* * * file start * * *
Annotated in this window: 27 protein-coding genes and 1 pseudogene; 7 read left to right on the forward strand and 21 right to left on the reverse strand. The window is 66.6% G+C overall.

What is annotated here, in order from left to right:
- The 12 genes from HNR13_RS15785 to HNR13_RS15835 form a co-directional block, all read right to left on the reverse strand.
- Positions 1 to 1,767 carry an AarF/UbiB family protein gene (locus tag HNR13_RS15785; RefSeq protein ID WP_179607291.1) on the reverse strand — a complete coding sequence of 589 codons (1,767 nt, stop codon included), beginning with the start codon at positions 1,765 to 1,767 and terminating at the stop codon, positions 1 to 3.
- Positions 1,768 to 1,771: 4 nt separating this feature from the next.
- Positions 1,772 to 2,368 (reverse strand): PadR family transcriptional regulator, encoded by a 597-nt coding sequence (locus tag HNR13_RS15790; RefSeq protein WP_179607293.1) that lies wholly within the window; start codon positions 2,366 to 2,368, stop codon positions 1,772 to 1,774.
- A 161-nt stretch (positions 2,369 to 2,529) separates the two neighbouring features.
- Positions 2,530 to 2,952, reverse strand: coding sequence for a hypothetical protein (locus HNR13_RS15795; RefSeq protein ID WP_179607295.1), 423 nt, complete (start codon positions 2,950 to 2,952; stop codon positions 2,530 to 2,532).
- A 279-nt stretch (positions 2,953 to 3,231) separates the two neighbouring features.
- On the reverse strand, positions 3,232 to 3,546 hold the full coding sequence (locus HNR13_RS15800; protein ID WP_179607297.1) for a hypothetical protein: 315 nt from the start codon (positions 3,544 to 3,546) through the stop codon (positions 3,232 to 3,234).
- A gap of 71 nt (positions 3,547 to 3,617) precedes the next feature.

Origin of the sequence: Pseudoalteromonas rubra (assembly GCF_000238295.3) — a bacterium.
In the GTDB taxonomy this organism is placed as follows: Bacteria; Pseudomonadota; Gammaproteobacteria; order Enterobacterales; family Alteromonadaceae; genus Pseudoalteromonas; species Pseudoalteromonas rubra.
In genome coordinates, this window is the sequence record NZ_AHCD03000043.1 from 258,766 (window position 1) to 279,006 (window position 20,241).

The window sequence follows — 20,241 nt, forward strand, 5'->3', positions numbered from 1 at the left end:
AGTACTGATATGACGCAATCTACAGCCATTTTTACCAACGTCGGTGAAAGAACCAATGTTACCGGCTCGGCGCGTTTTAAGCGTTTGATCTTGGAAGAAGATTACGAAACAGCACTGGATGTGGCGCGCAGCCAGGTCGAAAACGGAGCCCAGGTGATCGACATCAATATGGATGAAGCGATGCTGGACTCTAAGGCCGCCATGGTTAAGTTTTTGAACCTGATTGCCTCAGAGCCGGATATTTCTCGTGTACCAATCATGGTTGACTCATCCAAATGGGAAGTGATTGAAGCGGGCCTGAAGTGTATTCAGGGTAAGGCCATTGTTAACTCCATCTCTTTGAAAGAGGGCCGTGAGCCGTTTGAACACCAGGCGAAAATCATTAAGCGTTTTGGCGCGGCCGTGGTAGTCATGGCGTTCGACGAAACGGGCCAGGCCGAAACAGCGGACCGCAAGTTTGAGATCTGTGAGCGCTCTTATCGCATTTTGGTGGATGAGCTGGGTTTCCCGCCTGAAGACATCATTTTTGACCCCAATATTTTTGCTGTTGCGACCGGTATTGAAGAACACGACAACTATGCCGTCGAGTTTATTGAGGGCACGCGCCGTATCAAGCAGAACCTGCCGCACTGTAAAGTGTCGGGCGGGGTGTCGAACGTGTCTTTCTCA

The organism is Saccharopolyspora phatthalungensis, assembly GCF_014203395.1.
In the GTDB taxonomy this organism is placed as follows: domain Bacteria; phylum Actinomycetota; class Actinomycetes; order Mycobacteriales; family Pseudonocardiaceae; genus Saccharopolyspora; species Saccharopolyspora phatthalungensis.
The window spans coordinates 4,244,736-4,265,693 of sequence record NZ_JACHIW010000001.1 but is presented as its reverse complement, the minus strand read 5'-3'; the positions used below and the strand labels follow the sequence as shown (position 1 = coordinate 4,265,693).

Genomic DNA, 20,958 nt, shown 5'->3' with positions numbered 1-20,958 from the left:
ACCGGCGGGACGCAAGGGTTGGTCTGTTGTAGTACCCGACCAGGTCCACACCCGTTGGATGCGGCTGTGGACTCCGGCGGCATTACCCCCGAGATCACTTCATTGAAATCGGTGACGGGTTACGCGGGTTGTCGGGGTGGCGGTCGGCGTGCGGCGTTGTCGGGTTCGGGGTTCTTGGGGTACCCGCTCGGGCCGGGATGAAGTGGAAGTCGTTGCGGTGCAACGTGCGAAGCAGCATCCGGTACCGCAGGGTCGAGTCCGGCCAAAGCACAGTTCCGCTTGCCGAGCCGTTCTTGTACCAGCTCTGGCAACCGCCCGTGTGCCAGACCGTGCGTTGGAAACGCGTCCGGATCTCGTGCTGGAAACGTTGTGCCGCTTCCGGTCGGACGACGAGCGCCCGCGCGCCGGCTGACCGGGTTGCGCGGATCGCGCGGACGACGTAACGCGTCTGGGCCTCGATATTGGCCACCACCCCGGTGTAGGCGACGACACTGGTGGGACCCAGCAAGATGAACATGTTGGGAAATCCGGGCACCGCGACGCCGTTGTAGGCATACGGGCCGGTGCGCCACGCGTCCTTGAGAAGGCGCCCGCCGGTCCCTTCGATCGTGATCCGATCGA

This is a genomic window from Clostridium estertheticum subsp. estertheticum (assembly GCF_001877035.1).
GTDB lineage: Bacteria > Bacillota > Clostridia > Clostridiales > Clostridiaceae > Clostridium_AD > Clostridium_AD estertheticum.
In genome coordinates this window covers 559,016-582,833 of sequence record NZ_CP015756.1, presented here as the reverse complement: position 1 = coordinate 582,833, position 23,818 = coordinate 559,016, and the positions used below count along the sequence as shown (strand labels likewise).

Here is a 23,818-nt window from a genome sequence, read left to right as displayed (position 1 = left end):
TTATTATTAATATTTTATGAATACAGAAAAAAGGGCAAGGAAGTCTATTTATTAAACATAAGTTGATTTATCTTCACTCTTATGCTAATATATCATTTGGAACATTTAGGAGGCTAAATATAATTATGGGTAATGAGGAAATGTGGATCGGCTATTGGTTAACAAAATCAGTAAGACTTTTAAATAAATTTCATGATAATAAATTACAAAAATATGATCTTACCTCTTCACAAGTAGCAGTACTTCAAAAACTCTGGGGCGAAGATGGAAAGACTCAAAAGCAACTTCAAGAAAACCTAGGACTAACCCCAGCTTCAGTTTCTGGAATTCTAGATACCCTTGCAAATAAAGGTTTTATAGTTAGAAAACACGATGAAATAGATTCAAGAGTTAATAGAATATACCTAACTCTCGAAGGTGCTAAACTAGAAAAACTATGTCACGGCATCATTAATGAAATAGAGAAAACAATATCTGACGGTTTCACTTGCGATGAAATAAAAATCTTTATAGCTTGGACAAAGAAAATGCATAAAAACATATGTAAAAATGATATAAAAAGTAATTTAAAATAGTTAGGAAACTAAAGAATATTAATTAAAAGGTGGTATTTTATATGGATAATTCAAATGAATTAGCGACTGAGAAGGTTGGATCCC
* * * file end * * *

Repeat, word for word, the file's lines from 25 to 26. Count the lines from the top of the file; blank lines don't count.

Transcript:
Here is a 23,818-nt window from a genome sequence, read left to right as displayed (position 1 = left end):
TTATTATTAATATTTTATGAATACAGAAAAAAGGGCAAGGAAGTCTATTTATTAAACATAAGTTGATTTATCTTCACTCTTATGCTAATATATCATTTGGAACATTTAGGAGGCTAAATATAATTATGGGTAATGAGGAAATGTGGATCGGCTATTGGTTAACAAAATCAGTAAGACTTTTAAATAAATTTCATGATAATAAATTACAAAAATATGATCTTACCTCTTCACAAGTAGCAGTACTTCAAAAACTCTGGGGCGAAGATGGAAAGACTCAAAAGCAACTTCAAGAAAACCTAGGACTAACCCCAGCTTCAGTTTCTGGAATTCTAGATACCCTTGCAAATAAAGGTTTTATAGTTAGAAAACACGATGAAATAGATTCAAGAGTTAATAGAATATACCTAACTCTCGAAGGTGCTAAACTAGAAAAACTATGTCACGGCATCATTAATGAAATAGAGAAAACAATATCTGACGGTTTCACTTGCGATGAAATAAAAATCTTTATAGCTTGGACAAAGAAAATGCATAAAAACATATGTAAAAATGATATAAAAAGTAATTTAAAATAGTTAGGAAACTAAAGAATATTAATTAAAAGGTGGTATTTTATATGGATAATTCAAATGAATTAGCGACTGAGAAGGTTGGATCCC